what to expect from a otttb - The Horse Forum
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post #1 of 6 Old 11-12-2012, 03:59 PM Thread Starter
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what to expect from a otttb

2 years ago, I got Sweetie my otttb and retired broodmare. I am going to get more serious about her training. I plan on training her to be atleast able to ride, then sell her. Then I will get myself a trail horse. I have a round pen, and trained her the cues. I cannot ride her. If I train her to get used to the bit and saddle and basic manners for many months, will she by any chance freak out when I mount on her? Because she was ridden, but that was 10 years ago. I was looking at some training on otttb on YouTube, and the guy rode the horse. He did not say anything about how recent a horse has been ridden or anything. He just showed how-to educate it to respond to cues to become . Also could you give me info or videos on training a retired racehorse?
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post #2 of 6 Old 11-12-2012, 04:10 PM
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How many years has she been off the track? If it's been more than a year, she's no longer considered 'off the track' and should be treated like any other horse whose training has been neglected.

There's nothing special about TBs that make them harder to train than any other breed. Besides, you already have a horse; why not train her for trail? My TB goes out on the trails just fine.
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post #3 of 6 Old 11-12-2012, 04:20 PM
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My OTTB was off the track maybe a year and some months before I adopted him last December. He's under saddle now and he NEVER freaked when led, lunged, saddled, or ridden.
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post #4 of 6 Old 11-12-2012, 04:34 PM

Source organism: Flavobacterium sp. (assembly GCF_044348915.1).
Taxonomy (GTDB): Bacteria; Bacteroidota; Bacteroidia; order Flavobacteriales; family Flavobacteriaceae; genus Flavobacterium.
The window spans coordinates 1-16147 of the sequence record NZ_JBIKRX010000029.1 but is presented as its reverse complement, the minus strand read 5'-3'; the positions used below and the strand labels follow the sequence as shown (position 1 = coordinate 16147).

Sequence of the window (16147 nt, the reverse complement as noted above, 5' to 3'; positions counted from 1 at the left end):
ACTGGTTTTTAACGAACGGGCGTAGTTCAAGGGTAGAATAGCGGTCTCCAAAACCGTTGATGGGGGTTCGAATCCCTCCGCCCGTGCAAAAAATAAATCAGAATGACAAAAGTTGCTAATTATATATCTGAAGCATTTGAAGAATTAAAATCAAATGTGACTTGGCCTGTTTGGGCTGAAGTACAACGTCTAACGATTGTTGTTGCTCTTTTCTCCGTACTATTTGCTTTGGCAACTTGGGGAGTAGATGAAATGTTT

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Exactly, Reno. My JJ had been off the track 2 months when I brought him home. He's the most laid back horse I've ever owned, and the only time he's ever bucked was with a young rider who was hauling on his mouth. He doesn't like heavy hands.

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post #5 of 6 Old 11-12-2012, 04:37 PM
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I think it's just important to remember that every horse is an individual, and in many cases, stereotypes do not apply.

Indie, my TB, raced for seven years of her ten year life and she is as quiet as can be. Just today, she had a pig running underneath her and she just stood there. She also behaved like a champ for getting her leg wrapped up.

I'd just take everything in stride and just treat her like any other horse. Good luck!

Forever loved, never forgotten; my beautiful Indie. <3 Hoofprints on my heart.
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post #6 of 6 Old 11-12-2012, 10:04 PM
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I agree with other posters, there is a stigma that OTTB's are hard to train or crazy and hotheaded. That has not been my experience. There are certainly exceptions, but every horse is an individual, and if you take things slowly, there's no reason an OTTB can't be retrained to do anything you want (barring injuries and the like). Obviously, some horses show more talent for some activities than others.
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